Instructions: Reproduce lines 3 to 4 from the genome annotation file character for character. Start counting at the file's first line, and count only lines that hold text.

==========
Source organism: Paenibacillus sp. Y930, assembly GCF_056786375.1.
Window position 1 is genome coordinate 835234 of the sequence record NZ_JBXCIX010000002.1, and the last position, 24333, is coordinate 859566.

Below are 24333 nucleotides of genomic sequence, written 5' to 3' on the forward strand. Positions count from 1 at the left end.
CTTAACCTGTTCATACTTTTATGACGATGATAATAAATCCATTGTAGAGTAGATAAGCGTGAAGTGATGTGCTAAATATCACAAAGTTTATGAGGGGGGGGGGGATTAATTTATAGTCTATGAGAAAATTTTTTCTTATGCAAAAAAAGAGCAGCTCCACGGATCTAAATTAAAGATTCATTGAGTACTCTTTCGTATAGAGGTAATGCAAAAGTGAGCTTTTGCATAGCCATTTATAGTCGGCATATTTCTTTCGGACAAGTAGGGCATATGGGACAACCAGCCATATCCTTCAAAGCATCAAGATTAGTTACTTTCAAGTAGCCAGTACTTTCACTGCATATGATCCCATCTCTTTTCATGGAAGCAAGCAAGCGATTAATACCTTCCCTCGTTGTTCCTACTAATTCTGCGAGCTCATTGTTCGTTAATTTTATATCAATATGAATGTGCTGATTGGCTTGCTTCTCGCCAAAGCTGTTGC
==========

Below are 24333 nucleotides of genomic sequence, written 5' to 3' on the forward strand. Positions count from 1 at the left end.
CTTAACCTGTTCATACTTTTATGACGATGATAATAAATCCATTGTAGAGTAGATAAGCGTGAAGTGATGTGCTAAATATCACAAAGTTTATGAGGGGGGGGGGGATTAATTTATAGTCTATGAGAAAATTTTTTCTTATGCAAAAAAAGAGCAGCTCCACGGATCTAAATTAAAGATTCATTGAGTACTCTTTCGTATAGAGGTAATGCAAAAGTGAGCTTTTGCATAGCCATTTATAGTCGGCATATTTCTTTCGGACAAGTAGGGCATATGGGACAACCAGCCATATCCTTCAAAGCATCAAGATTAGTTACTTTCAAGTAGCCAGTACTTTCACTGCATATGATCCCATCTCTTTTCATGGAAGCAAGCAAGCGATTAATACCTTCCCTCGTTGTTCCTACTAATTCTGCGAGCTCATTGTTCGTTAATTTTATATCAATATGAATGTGCTGATTGGCTTGCTTCTCGCCAAAGCTGTTGC